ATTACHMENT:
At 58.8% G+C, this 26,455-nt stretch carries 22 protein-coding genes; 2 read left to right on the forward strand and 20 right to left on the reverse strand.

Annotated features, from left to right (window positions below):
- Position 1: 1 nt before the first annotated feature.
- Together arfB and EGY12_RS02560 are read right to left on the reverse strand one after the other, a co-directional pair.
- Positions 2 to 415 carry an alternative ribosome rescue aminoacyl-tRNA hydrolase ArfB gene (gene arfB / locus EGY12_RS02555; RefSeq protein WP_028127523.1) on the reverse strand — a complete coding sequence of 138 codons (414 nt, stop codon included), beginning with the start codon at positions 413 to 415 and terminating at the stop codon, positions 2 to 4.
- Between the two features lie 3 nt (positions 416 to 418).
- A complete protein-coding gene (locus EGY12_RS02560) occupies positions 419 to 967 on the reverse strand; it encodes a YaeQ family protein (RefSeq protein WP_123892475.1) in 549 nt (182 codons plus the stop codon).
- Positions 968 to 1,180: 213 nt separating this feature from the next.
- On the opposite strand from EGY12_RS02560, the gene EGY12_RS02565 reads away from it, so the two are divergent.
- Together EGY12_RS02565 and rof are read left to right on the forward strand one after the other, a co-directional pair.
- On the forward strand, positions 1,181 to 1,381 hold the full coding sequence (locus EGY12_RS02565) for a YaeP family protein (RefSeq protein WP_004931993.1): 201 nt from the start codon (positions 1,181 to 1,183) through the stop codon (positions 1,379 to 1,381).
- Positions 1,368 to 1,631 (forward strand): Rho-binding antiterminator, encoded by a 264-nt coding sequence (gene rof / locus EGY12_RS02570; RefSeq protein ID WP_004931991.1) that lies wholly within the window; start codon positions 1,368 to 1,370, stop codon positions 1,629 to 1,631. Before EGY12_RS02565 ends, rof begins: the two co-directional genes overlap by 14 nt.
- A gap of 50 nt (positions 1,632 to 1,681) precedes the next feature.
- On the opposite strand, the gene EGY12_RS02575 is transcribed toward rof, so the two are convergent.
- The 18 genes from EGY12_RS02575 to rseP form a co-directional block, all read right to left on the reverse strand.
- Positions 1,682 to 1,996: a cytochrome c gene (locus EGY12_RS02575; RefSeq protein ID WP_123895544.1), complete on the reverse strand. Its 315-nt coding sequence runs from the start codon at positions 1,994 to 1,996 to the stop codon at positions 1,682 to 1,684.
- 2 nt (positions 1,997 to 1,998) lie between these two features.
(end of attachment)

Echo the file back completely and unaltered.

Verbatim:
At 58.8% G+C, this 26,455-nt stretch carries 22 protein-coding genes; 2 read left to right on the forward strand and 20 right to left on the reverse strand.

Annotated features, from left to right (window positions below):
- Position 1: 1 nt before the first annotated feature.
- Together arfB and EGY12_RS02560 are read right to left on the reverse strand one after the other, a co-directional pair.
- Positions 2 to 415 carry an alternative ribosome rescue aminoacyl-tRNA hydrolase ArfB gene (gene arfB / locus EGY12_RS02555; RefSeq protein WP_028127523.1) on the reverse strand — a complete coding sequence of 138 codons (414 nt, stop codon included), beginning with the start codon at positions 413 to 415 and terminating at the stop codon, positions 2 to 4.
- Between the two features lie 3 nt (positions 416 to 418).
- A complete protein-coding gene (locus EGY12_RS02560) occupies positions 419 to 967 on the reverse strand; it encodes a YaeQ family protein (RefSeq protein WP_123892475.1) in 549 nt (182 codons plus the stop codon).
- Positions 968 to 1,180: 213 nt separating this feature from the next.
- On the opposite strand from EGY12_RS02560, the gene EGY12_RS02565 reads away from it, so the two are divergent.
- Together EGY12_RS02565 and rof are read left to right on the forward strand one after the other, a co-directional pair.
- On the forward strand, positions 1,181 to 1,381 hold the full coding sequence (locus EGY12_RS02565) for a YaeP family protein (RefSeq protein WP_004931993.1): 201 nt from the start codon (positions 1,181 to 1,183) through the stop codon (positions 1,379 to 1,381).
- Positions 1,368 to 1,631 (forward strand): Rho-binding antiterminator, encoded by a 264-nt coding sequence (gene rof / locus EGY12_RS02570; RefSeq protein ID WP_004931991.1) that lies wholly within the window; start codon positions 1,368 to 1,370, stop codon positions 1,629 to 1,631. Before EGY12_RS02565 ends, rof begins: the two co-directional genes overlap by 14 nt.
- A gap of 50 nt (positions 1,632 to 1,681) precedes the next feature.
- On the opposite strand, the gene EGY12_RS02575 is transcribed toward rof, so the two are convergent.
- The 18 genes from EGY12_RS02575 to rseP form a co-directional block, all read right to left on the reverse strand.
- Positions 1,682 to 1,996: a cytochrome c gene (locus EGY12_RS02575; RefSeq protein ID WP_123895544.1), complete on the reverse strand. Its 315-nt coding sequence runs from the start codon at positions 1,994 to 1,996 to the stop codon at positions 1,682 to 1,684.
- 2 nt (positions 1,997 to 1,998) lie between these two features.